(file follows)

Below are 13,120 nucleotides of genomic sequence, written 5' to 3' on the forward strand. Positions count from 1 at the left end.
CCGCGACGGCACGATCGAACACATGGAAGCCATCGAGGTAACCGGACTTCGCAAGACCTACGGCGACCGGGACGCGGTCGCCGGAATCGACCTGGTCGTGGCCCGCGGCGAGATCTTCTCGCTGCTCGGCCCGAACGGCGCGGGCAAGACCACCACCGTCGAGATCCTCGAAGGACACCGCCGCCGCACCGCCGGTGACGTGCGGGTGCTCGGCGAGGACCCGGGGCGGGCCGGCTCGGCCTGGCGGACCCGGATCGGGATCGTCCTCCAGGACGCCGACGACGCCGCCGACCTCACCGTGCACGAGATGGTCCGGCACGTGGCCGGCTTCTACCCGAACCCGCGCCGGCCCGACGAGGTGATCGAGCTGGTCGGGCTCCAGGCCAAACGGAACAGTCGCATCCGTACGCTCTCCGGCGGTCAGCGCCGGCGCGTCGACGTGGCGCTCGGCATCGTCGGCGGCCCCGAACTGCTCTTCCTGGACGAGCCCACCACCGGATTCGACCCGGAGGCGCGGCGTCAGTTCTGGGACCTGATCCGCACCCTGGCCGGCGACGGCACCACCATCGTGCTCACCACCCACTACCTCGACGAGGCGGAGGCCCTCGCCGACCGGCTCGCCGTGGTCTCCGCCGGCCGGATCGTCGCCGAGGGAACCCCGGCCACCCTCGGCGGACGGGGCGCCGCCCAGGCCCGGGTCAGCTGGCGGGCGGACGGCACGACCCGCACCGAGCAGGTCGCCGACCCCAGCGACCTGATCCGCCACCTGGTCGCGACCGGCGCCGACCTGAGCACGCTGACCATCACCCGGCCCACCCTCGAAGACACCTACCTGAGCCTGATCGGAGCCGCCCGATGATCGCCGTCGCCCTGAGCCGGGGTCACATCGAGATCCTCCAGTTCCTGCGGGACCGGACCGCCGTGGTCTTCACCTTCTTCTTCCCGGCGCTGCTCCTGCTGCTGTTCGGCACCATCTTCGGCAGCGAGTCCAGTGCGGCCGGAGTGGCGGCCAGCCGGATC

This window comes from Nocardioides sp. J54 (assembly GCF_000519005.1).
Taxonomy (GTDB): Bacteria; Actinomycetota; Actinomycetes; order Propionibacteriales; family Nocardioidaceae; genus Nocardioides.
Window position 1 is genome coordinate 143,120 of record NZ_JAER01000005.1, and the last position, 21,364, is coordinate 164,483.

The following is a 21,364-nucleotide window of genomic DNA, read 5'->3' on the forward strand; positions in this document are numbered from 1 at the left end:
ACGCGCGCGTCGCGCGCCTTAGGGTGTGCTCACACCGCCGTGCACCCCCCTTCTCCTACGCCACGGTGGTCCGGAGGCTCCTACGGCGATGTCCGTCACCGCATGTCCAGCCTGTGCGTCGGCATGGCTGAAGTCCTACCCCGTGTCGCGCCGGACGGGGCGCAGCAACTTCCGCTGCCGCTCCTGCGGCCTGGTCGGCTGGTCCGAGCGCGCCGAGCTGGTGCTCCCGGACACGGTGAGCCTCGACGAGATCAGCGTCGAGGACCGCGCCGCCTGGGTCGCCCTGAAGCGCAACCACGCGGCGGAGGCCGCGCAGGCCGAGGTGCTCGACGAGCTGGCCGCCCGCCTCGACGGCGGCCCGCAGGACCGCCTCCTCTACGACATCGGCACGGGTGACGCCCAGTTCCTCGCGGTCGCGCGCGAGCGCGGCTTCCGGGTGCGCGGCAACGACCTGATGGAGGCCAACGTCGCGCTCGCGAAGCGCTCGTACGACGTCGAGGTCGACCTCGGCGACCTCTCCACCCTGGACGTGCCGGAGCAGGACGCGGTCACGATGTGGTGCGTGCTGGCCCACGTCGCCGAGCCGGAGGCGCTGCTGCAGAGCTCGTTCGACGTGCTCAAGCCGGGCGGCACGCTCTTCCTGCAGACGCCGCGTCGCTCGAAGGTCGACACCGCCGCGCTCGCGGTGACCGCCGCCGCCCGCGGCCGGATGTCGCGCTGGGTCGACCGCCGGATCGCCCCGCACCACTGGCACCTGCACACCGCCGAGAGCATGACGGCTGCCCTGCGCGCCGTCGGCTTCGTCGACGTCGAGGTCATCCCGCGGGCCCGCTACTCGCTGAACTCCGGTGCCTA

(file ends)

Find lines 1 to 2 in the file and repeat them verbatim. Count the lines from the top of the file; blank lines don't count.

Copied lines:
Below are 13,120 nucleotides of genomic sequence, written 5' to 3' on the forward strand. Positions count from 1 at the left end.
CCGCGACGGCACGATCGAACACATGGAAGCCATCGAGGTAACCGGACTTCGCAAGACCTACGGCGACCGGGACGCGGTCGCCGGAATCGACCTGGTCGTGGCCCGCGGCGAGATCTTCTCGCTGCTCGGCCCGAACGGCGCGGGCAAGACCACCACCGTCGAGATCCTCGAAGGACACCGCCGCCGCACCGCCGGTGACGTGCGGGTGCTCGGCGAGGACCCGGGGCGGGCCGGCTCGGCCTGGCGGACCCGGATCGGGATCGTCCTCCAGGACGCCGACGACGCCGCCGACCTCACCGTGCACGAGATGGTCCGGCACGTGGCCGGCTTCTACCCGAACCCGCGCCGGCCCGACGAGGTGATCGAGCTGGTCGGGCTCCAGGCCAAACGGAACAGTCGCATCCGTACGCTCTCCGGCGGTCAGCGCCGGCGCGTCGACGTGGCGCTCGGCATCGTCGGCGGCCCCGAACTGCTCTTCCTGGACGAGCCCACCACCGGATTCGACCCGGAGGCGCGGCGTCAGTTCTGGGACCTGATCCGCACCCTGGCCGGCGACGGCACCACCATCGTGCTCACCACCCACTACCTCGACGAGGCGGAGGCCCTCGCCGACCGGCTCGCCGTGGTCTCCGCCGGCCGGATCGTCGCCGAGGGAACCCCGGCCACCCTCGGCGGACGGGGCGCCGCCCAGGCCCGGGTCAGCTGGCGGGCGGACGGCACGACCCGCACCGAGCAGGTCGCCGACCCCAGCGACCTGATCCGCCACCTGGTCGCGACCGGCGCCGACCTGAGCACGCTGACCATCACCCGGCCCACCCTCGAAGACACCTACCTGAGCCTGATCGGAGCCGCCCGATGATCGCCGTCGCCCTGAGCCGGGGTCACATCGAGATCCTCCAGTTCCTGCGGGACCGGACCGCCGTGGTCTTCACCTTCTTCTTCCCGGCGCTGCTCCTGCTGCTGTTCGGCACCATCTTCGGCAGCGAGTCCAGTGCGGCCGGAGTGGCGGCCAGCCGGATC